Broadband access is expanding in Moffat County.
EAGLE-Net Alliance Regional Representative Dave Kavanaugh released a statement declaring that broadband fibers put in place in Craig are lit up and ready for use.
“EAGLE-Net is open for business to provide broadband services to government entities, Internet service providers and telecommunication carriers in Craig,” Kavanaugh said in a statement. “The providers and carriers are in the best position to take advantage of the EAGLE-Net open access middle-mile and help improve broadband in Moffat County to areas outside of Craig.”
This comes after more than 17 months of delays on a project that had been highly anticipated but ultimately criticized.
EAGLE-Net had promised to connect Colorado’s public schools with broadband, but were set back several times.
Kavanaugh said the project was held up partly because the entity overseeing EAGLE-Net’s grant opted out and transferred the grant to a different organization. That put them back about half a year, he said. Then they were held up again when they had to backtrack and check the environmental and historical impact of laying down fiber.
“We had to submit thousands of route miles. We lost a year out of the three-year program right there,” he said.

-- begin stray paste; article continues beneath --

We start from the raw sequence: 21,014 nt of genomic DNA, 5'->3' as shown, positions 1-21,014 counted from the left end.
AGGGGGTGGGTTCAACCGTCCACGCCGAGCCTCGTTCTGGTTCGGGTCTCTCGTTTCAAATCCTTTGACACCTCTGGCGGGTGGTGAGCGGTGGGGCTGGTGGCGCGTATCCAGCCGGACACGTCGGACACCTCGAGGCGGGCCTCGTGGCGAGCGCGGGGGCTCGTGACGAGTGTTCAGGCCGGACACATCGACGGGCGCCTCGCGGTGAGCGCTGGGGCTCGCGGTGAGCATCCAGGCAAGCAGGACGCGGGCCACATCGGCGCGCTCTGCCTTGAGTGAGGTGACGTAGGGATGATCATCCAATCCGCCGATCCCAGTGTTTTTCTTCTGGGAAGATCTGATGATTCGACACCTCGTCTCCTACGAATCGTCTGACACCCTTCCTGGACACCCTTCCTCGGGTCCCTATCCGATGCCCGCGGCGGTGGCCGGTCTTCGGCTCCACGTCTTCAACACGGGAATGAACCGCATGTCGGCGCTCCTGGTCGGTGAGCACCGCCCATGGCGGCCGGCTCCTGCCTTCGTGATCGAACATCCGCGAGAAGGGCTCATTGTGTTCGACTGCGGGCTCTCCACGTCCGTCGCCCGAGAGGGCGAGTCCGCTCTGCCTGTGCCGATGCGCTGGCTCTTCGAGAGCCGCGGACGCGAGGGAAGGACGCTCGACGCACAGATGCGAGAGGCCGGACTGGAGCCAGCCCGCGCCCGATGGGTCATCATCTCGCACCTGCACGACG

Then EAGLE-Net was suspended for what Kavanaugh called a “procedural error.” They had started seeking approval for permits out of order. That set them back another five months.
“That was an error; it was procedural but an error. Now you got 17 months of delays in a 36 month project,” he said.
Audrey Danner, interim director of Craig/Moffat Economic Development Partnership, has been a longtime proponent of bringing broadband to Moffat County.
“Fiber is an excellent infrastructure that we need in our community,” she said.
While Danner has expressed frustration with how EAGLE-Net has been set back regularly and hadn’t been following through with commitments, she said she is happy they have the fiber up and ready to go.
“I’m very pleased that we’re going to have additional fiber infrastructure in our community that we can connect into, not only for our school district, but for the presence of add infrastructure. That helps pricing,” she said.
EAGLE-Net was originally proposed as a project for public school, but the delays meant schools sought out different Internet service providers.
Superintendent of Moffat County School District Joe Petrone said he is excited that there will be a new service provider option, but that they will need to follow-through with contractual obligations with their existing provider.
“If we migrate there we will do so with care,” he said. EAGLE-Net is “one clear option that we’re eager to consider.”
Contact Erin Fenner at 970-875-1794 or firstname.lastname@example.org.